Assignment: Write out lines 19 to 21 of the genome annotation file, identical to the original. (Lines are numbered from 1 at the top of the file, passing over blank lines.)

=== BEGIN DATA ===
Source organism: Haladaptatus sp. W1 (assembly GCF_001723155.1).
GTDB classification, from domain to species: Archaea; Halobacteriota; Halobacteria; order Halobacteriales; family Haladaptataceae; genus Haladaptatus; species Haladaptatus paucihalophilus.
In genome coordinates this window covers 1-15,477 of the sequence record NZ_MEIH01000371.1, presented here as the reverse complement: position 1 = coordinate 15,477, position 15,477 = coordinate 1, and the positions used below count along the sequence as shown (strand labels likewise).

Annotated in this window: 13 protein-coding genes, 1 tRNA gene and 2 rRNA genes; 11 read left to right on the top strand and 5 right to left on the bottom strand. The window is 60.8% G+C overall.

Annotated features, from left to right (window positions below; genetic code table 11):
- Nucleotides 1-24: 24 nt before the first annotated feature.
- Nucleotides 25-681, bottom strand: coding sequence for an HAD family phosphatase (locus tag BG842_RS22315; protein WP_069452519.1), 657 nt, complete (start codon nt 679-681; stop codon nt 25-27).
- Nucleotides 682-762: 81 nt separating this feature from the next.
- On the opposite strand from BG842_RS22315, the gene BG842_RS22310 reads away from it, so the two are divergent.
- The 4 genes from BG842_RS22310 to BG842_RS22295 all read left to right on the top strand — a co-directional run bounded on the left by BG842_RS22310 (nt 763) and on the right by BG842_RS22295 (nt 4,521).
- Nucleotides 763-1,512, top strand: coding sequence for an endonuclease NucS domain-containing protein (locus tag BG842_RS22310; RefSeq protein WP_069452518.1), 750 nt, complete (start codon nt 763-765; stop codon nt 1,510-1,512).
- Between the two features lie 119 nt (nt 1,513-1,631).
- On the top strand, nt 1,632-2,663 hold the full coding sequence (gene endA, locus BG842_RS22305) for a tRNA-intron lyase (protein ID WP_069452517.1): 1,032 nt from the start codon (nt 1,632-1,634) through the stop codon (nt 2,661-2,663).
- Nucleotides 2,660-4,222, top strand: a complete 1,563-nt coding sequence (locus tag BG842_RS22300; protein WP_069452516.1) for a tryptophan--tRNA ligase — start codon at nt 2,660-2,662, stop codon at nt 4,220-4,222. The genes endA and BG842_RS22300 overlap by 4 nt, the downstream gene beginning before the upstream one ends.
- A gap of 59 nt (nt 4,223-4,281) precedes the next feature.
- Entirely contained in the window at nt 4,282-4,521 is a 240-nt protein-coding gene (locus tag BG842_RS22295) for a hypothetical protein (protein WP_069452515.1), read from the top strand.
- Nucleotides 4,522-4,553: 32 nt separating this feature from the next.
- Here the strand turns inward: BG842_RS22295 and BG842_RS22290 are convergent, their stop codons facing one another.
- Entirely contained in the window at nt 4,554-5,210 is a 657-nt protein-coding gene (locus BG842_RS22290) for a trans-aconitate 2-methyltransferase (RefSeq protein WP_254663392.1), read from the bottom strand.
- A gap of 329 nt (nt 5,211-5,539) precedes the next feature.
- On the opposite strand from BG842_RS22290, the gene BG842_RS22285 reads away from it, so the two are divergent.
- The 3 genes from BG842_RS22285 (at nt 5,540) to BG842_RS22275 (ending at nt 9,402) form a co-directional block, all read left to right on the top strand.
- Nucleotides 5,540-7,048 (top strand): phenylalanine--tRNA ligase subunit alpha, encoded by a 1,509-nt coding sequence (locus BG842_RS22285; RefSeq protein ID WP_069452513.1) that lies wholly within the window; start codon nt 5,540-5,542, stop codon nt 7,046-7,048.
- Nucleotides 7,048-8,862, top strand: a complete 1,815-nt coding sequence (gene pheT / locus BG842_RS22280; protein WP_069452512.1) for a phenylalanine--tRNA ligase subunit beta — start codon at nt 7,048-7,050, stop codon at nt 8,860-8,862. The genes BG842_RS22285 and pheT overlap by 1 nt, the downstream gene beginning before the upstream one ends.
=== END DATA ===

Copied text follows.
- Entirely contained in the window at nt 4,554-5,210 is a 657-nt protein-coding gene (locus BG842_RS22290) for a trans-aconitate 2-methyltransferase (RefSeq protein WP_254663392.1), read from the bottom strand.
- A gap of 329 nt (nt 5,211-5,539) precedes the next feature.
- On the opposite strand from BG842_RS22290, the gene BG842_RS22285 reads away from it, so the two are divergent.